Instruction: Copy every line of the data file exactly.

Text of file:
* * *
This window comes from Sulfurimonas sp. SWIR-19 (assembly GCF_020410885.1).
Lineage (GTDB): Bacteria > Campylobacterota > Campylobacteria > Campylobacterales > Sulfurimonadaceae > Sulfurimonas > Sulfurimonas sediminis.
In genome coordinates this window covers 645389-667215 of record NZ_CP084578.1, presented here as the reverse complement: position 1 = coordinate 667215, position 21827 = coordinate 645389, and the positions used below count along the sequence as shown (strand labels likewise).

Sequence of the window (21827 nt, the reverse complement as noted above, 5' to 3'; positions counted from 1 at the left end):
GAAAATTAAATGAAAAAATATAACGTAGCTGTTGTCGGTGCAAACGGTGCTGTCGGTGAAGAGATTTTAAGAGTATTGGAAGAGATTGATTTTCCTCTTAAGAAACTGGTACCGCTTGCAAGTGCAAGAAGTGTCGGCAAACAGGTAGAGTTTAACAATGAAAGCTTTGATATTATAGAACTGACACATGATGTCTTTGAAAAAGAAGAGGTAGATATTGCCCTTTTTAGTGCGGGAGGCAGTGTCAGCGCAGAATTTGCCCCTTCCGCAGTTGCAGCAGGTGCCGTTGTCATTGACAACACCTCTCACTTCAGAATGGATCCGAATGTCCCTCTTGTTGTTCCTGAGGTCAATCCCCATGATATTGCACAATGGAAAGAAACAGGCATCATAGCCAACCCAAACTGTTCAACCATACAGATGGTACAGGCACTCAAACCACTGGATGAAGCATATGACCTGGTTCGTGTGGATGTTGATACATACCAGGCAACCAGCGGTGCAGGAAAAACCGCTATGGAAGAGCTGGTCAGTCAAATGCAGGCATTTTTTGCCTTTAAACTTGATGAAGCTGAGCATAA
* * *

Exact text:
This window comes from Sulfurimonas sp. SWIR-19 (assembly GCF_020410885.1).
Lineage (GTDB): Bacteria > Campylobacterota > Campylobacteria > Campylobacterales > Sulfurimonadaceae > Sulfurimonas > Sulfurimonas sediminis.
In genome coordinates this window covers 645389-667215 of record NZ_CP084578.1, presented here as the reverse complement: position 1 = coordinate 667215, position 21827 = coordinate 645389, and the positions used below count along the sequence as shown (strand labels likewise).

Sequence of the window (21827 nt, the reverse complement as noted above, 5' to 3'; positions counted from 1 at the left end):
GAAAATTAAATGAAAAAATATAACGTAGCTGTTGTCGGTGCAAACGGTGCTGTCGGTGAAGAGATTTTAAGAGTATTGGAAGAGATTGATTTTCCTCTTAAGAAACTGGTACCGCTTGCAAGTGCAAGAAGTGTCGGCAAACAGGTAGAGTTTAACAATGAAAGCTTTGATATTATAGAACTGACACATGATGTCTTTGAAAAAGAAGAGGTAGATATTGCCCTTTTTAGTGCGGGAGGCAGTGTCAGCGCAGAATTTGCCCCTTCCGCAGTTGCAGCAGGTGCCGTTGTCATTGACAACACCTCTCACTTCAGAATGGATCCGAATGTCCCTCTTGTTGTTCCTGAGGTCAATCCCCATGATATTGCACAATGGAAAGAAACAGGCATCATAGCCAACCCAAACTGTTCAACCATACAGATGGTACAGGCACTCAAACCACTGGATGAAGCATATGACCTGGTTCGTGTGGATGTTGATACATACCAGGCAACCAGCGGTGCAGGAAAAACCGCTATGGAAGAGCTGGTCAGTCAAATGCAGGCATTTTTTGCCTTTAAACTTGATGAAGCTGAGCATAA